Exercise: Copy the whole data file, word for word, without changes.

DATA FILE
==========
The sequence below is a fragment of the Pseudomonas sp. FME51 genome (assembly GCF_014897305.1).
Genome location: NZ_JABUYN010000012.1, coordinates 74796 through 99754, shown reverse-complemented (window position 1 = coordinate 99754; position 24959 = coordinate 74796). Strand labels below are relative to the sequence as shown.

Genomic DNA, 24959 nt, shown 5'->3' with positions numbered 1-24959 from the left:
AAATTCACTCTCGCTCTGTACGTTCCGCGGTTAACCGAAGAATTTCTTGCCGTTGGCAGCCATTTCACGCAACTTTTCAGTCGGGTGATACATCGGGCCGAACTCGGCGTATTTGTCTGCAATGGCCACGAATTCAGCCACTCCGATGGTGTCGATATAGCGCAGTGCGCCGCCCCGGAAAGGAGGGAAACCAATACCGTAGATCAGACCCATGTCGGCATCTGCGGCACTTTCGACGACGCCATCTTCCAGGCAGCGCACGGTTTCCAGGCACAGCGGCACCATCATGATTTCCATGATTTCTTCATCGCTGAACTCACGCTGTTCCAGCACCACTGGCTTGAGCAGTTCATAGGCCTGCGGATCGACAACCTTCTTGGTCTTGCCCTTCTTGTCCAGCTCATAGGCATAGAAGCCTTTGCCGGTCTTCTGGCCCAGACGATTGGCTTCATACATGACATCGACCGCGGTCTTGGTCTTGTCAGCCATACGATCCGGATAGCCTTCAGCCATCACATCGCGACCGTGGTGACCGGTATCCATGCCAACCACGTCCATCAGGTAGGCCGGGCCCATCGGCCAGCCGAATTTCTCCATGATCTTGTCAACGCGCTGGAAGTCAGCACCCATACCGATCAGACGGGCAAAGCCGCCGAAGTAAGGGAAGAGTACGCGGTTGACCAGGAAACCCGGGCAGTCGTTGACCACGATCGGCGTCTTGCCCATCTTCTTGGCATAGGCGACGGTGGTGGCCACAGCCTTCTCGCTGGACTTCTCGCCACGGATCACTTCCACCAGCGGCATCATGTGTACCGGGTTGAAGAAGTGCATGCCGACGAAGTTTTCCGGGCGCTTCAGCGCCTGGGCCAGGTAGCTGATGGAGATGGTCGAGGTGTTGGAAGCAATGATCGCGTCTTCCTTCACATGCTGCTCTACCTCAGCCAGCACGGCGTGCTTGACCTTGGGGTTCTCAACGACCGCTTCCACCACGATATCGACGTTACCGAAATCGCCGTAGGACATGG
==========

The sequence below is a fragment of the Pseudomonas sp. FME51 genome (assembly GCF_014897305.1).
Genome location: NZ_JABUYN010000012.1, coordinates 74796 through 99754, shown reverse-complemented (window position 1 = coordinate 99754; position 24959 = coordinate 74796). Strand labels below are relative to the sequence as shown.

Genomic DNA, 24959 nt, shown 5'->3' with positions numbered 1-24959 from the left:
AAATTCACTCTCGCTCTGTACGTTCCGCGGTTAACCGAAGAATTTCTTGCCGTTGGCAGCCATTTCACGCAACTTTTCAGTCGGGTGATACATCGGGCCGAACTCGGCGTATTTGTCTGCAATGGCCACGAATTCAGCCACTCCGATGGTGTCGATATAGCGCAGTGCGCCGCCCCGGAAAGGAGGGAAACCAATACCGTAGATCAGACCCATGTCGGCATCTGCGGCACTTTCGACGACGCCATCTTCCAGGCAGCGCACGGTTTCCAGGCACAGCGGCACCATCATGATTTCCATGATTTCTTCATCGCTGAACTCACGCTGTTCCAGCACCACTGGCTTGAGCAGTTCATAGGCCTGCGGATCGACAACCTTCTTGGTCTTGCCCTTCTTGTCCAGCTCATAGGCATAGAAGCCTTTGCCGGTCTTCTGGCCCAGACGATTGGCTTCATACATGACATCGACCGCGGTCTTGGTCTTGTCAGCCATACGATCCGGATAGCCTTCAGCCATCACATCGCGACCGTGGTGACCGGTATCCATGCCAACCACGTCCATCAGGTAGGCCGGGCCCATCGGCCAGCCGAATTTCTCCATGATCTTGTCAACGCGCTGGAAGTCAGCACCCATACCGATCAGACGGGCAAAGCCGCCGAAGTAAGGGAAGAGTACGCGGTTGACCAGGAAACCCGGGCAGTCGTTGACCACGATCGGCGTCTTGCCCATCTTCTTGGCATAGGCGACGGTGGTGGCCACAGCCTTCTCGCTGGACTTCTCGCCACGGATCACTTCCACCAGCGGCATCATGTGTACCGGGTTGAAGAAGTGCATGCCGACGAAGTTTTCCGGGCGCTTCAGCGCCTGGGCCAGGTAGCTGATGGAGATGGTCGAGGTGTTGGAAGCAATGATCGCGTCTTCCTTCACATGCTGCTCTACCTCAGCCAGCACGGCGTGCTTGACCTTGGGGTTCTCAACGACCGCTTCCACCACGATATCGACGTTACCGAAATCGCCGTAGGACATGG